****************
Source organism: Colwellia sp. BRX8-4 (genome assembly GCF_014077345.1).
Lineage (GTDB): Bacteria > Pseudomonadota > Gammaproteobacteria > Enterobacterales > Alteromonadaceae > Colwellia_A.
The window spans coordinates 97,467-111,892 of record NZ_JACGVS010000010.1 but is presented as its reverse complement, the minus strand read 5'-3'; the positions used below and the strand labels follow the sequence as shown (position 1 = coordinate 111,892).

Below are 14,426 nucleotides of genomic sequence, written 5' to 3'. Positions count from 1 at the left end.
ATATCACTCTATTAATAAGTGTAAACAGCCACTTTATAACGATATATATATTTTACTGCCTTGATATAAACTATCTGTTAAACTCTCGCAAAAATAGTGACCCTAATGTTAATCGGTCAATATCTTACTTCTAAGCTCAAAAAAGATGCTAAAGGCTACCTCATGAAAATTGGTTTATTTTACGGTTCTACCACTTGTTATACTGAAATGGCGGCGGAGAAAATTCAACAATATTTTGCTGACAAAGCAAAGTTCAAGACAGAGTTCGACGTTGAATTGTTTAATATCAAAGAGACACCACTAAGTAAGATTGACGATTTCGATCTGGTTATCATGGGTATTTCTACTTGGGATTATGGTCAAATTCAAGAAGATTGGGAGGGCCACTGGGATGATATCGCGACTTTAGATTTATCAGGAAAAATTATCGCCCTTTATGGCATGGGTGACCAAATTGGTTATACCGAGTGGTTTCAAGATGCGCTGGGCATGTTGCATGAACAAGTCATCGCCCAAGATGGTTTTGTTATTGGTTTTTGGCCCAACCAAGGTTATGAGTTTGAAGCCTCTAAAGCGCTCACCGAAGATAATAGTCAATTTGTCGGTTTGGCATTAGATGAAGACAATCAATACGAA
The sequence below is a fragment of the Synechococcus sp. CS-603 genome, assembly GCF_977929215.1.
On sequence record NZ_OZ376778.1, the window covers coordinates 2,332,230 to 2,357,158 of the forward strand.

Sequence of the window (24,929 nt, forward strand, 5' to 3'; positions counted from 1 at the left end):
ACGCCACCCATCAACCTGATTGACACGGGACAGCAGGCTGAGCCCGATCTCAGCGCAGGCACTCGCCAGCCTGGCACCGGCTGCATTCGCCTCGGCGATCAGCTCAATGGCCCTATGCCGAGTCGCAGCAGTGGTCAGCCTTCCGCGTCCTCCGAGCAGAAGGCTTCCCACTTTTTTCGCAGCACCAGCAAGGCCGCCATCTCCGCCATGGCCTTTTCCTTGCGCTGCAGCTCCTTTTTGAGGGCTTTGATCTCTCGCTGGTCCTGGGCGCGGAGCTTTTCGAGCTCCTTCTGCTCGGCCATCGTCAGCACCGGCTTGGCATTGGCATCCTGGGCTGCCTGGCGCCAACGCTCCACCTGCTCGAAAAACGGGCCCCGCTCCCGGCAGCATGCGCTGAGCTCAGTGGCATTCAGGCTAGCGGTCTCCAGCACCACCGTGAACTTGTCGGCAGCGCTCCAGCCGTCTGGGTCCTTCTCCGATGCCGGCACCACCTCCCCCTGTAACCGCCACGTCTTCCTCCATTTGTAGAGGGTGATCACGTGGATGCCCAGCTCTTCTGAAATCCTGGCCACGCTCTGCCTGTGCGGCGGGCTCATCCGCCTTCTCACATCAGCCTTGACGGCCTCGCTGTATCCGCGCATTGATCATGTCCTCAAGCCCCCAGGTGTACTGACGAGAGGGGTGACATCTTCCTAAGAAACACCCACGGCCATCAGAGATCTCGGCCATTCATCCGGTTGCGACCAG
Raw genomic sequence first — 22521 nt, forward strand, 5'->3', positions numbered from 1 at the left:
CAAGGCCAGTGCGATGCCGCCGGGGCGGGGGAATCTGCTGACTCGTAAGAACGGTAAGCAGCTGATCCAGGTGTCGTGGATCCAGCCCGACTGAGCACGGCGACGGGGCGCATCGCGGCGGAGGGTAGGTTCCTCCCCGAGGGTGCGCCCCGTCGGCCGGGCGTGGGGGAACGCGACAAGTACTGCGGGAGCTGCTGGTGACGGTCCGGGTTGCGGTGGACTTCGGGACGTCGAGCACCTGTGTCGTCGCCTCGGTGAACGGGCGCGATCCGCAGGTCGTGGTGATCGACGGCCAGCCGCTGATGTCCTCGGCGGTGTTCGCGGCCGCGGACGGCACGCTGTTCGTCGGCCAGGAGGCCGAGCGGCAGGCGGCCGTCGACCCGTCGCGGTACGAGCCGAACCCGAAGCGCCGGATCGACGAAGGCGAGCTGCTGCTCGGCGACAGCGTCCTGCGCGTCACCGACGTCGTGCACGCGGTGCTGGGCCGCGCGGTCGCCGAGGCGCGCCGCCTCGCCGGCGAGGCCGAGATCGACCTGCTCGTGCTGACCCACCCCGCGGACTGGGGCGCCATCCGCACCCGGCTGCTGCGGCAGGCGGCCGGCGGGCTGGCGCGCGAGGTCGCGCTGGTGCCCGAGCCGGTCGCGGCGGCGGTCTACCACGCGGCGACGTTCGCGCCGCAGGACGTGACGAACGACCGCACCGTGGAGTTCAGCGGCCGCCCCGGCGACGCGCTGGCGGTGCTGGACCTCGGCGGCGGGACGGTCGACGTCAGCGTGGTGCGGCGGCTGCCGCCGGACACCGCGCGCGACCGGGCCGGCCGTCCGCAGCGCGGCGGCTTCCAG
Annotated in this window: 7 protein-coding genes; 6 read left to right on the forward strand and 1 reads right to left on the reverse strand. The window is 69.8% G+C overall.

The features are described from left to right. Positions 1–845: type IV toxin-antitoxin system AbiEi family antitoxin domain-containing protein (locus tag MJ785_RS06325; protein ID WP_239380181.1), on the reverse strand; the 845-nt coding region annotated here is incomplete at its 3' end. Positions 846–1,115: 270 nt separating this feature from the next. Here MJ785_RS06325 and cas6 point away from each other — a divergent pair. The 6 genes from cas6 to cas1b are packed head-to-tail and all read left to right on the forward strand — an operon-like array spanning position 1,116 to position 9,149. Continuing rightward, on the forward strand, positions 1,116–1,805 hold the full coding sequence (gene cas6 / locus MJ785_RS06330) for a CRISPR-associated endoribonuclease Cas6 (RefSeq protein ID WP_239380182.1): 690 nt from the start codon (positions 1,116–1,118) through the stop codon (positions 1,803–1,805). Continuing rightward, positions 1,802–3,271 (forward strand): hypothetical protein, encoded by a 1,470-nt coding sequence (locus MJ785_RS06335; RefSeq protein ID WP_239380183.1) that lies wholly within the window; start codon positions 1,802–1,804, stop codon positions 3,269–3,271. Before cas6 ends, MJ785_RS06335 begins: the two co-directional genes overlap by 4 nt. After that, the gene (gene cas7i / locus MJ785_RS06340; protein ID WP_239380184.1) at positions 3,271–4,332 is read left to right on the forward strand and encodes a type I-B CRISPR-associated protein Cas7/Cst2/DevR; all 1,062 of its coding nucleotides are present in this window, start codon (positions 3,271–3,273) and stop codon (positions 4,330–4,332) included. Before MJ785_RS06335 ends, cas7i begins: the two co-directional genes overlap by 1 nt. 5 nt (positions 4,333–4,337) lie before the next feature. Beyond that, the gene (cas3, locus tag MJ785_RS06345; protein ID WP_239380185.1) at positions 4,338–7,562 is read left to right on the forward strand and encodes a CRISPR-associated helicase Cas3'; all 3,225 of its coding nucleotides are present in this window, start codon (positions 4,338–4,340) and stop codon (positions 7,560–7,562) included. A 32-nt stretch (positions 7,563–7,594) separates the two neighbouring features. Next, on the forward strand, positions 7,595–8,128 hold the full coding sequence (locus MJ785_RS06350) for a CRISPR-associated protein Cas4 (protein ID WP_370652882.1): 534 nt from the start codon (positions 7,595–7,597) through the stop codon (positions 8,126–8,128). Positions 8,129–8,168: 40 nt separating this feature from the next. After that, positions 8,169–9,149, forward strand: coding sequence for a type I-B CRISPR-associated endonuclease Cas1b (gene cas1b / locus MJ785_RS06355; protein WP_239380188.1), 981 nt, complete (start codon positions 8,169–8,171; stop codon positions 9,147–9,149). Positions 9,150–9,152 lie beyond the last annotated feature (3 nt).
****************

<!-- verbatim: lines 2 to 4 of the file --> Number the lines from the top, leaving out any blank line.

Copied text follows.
Lineage (GTDB): Bacteria > Pseudomonadota > Gammaproteobacteria > Enterobacterales > Alteromonadaceae > Colwellia_A.
The window spans coordinates 97,467-111,892 of record NZ_JACGVS010000010.1 but is presented as its reverse complement, the minus strand read 5'-3'; the positions used below and the strand labels follow the sequence as shown (position 1 = coordinate 111,892).

Below are 14,426 nucleotides of genomic sequence, written 5' to 3'. Positions count from 1 at the left end.